U.S. State Department Travel Information
The U.S. State Department maintains two websites that provide travelers with a wealth of information about traveling and living overseas: travel.state.gov and studentsabroad.state.gov. Both websites provide information on preparing to travel abroad and dealing with medical, financial, and legal problems while abroad. The “Before You Go” section of the U.S. State Department website, available at travel.state.gov/content/passports/english/go.html may be of particular interest.
All travelers should consider purchasing personal insurance to cover, at least partially, any financial loss incurred by trip interruption or cancellation, as well as loss of baggage and personal effects while either traveling or living abroad. Many, but not all, homeowner’s insurance policies contain a clause extending this coverage worldwide. Check to see if your family’s policy contains such a clause. Normally, a copy of the police report filed at the time of loss or theft is required by the insurer before any claim will be considered.
Excess luggage can be expensive to transport, but if you have crucial items that do not fit into your airline’s luggage limit, you can 1) pay for excess luggage on your flight (do not forget that you will still have to transport your luggage from the airport to your destination!) or 2) have packages sent to you at your destination.
Check luggage and carry-on regulations for all airlines on which you will be traveling. Airlines are strict about weight and size requirements. Visit the Transportation Security Administration (TSA) website for information about prohibited items in carry-on and checked baggage: www.tsa.gov/traveler-information/prohibited-items.
Mark all luggage, inside and out, with your name and address. You may want to mark your bags in a distinctive way, so you can easily find them. Count your pieces of luggage each time you travel from place to place.
Immigration and Customs Inspections
Upon entry to any country, you must show your passport and any required visas and/or proof of immunizations. At an airport, this usually occurs just after you deplane, but before you recover your luggage. Remember that admission to the country is entirely at the discretion of the immigration officer. It is wise to be polite and to dress neatly. The immigration officer will normally ask you about the nature of your visit and how long you plan to remain in the country.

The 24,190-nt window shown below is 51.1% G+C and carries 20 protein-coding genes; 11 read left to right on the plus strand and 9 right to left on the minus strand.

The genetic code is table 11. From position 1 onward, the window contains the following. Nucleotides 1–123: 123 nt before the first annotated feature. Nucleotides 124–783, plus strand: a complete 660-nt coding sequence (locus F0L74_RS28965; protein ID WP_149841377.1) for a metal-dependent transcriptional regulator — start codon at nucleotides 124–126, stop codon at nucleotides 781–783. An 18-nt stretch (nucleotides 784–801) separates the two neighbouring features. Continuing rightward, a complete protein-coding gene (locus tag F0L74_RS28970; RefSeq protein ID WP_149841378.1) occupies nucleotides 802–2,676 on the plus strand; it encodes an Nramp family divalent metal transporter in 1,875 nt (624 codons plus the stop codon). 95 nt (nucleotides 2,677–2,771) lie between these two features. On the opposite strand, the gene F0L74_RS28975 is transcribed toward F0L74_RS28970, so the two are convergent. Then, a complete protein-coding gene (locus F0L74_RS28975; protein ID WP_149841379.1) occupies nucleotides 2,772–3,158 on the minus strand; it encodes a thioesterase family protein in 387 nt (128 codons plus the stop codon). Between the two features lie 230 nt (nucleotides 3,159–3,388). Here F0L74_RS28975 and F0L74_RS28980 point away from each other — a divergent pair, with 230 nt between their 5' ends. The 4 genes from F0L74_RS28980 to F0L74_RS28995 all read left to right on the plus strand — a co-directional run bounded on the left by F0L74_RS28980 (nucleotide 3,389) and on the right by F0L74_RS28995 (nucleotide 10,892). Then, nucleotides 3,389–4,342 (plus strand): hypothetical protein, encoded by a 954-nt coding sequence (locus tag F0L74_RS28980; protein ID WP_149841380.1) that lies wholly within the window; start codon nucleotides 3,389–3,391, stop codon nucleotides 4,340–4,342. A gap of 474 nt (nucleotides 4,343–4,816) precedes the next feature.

After your passport has been stamped and you have collected your luggage, you must pass through a customs inspection. You will probably receive a customs declaration form to complete prior to arrival, and customs officials will examine it when they look at your luggage. Your bags may be carefully examined, and you may be detained or asked to pay duties if there are any irregularities or violations of customs regulations. You may also be waved through with no special attention.
Returning to the U.S.
In advance of your departure, you should consult the U.S. Customs and Border Service website (www.cbp.gov/xp/cgov/travel) for information about duties and tariffs that may apply upon your return. You should save receipts for any major purchases you make overseas and intend to take home.
U.S. residents are usually permitted to bring $800 worth of goods purchased abroad into the U.S. duty free. All articles acquired abroad and in your possession at the time of your return to the U.S. must be declared to Customs officials, either orally or in writing. This includes gifts you received or that you purchased for someone else, personal purchases, goods you intend to sell, and purchases made in duty-free shops. Declaration forms will be distributed during your flight back to the U.S. Before you return, you might want to check the items you plan to bring back to be sure they are not prohibited or restricted (see “Know Before You Go”: www.cbp.gov/xp/cgov/travel/id_visa/kbyg).
Personal belongings of U.S. origin taken abroad may be sent back by mail duty-free if, on the outside wrapper, it is stated that the articles were taken out of the U.S. as personal effects and are being returned without having been repaired or altered while abroad (“American Goods Returned”). Should you need assistance on matters relating to U.S. Customs while abroad, customs representatives are available in American embassies.